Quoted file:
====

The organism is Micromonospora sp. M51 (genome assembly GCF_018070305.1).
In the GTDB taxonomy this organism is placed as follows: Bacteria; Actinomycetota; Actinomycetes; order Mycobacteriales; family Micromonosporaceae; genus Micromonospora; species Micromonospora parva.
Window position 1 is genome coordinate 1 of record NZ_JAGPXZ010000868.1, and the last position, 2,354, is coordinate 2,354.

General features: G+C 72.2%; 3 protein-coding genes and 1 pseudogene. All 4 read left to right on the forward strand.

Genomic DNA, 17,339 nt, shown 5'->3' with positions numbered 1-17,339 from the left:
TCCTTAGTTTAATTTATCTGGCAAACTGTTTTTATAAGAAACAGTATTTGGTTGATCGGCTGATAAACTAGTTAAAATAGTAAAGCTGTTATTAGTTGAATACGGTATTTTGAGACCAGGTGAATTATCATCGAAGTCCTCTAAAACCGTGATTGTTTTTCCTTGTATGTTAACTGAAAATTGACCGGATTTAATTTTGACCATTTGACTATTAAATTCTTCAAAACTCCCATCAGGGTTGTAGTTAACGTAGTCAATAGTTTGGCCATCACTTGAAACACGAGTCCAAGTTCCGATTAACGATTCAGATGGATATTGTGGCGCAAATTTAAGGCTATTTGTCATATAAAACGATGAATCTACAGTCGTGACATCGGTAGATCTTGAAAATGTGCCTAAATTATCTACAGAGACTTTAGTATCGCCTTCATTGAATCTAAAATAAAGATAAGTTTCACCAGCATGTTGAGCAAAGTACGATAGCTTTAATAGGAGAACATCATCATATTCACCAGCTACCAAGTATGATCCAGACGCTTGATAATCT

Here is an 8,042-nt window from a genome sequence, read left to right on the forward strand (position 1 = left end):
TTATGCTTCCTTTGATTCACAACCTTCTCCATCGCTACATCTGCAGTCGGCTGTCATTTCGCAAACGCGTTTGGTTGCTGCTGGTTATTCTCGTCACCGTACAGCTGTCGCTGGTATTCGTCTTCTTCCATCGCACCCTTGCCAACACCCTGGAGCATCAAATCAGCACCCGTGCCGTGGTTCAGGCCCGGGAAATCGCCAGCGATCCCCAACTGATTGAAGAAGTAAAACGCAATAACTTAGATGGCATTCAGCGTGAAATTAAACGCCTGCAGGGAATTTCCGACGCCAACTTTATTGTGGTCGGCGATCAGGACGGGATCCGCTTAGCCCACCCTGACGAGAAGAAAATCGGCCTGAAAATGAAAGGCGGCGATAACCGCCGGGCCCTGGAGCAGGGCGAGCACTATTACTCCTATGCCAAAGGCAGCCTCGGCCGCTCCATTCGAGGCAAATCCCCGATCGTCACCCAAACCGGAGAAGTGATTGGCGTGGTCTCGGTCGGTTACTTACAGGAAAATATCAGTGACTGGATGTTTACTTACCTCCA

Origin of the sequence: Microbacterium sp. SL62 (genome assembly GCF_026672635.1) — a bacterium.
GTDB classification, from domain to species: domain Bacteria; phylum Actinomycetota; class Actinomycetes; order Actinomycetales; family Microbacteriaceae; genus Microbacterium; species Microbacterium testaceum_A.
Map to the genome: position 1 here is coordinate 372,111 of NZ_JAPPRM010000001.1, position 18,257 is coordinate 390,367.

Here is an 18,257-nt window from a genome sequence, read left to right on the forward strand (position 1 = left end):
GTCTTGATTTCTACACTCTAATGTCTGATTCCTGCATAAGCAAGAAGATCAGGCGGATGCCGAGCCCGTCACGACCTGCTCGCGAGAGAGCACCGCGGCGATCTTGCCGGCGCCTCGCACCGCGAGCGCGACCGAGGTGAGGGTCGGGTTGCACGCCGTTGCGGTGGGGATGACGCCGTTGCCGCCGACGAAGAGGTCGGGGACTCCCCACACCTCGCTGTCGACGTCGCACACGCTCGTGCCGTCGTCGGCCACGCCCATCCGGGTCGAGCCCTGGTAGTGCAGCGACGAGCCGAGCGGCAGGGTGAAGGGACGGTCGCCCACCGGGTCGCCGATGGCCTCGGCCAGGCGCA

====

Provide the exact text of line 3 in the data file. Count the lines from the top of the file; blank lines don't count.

Window position 1 is genome coordinate 1 of record NZ_JAGPXZ010000868.1, and the last position, 2,354, is coordinate 2,354.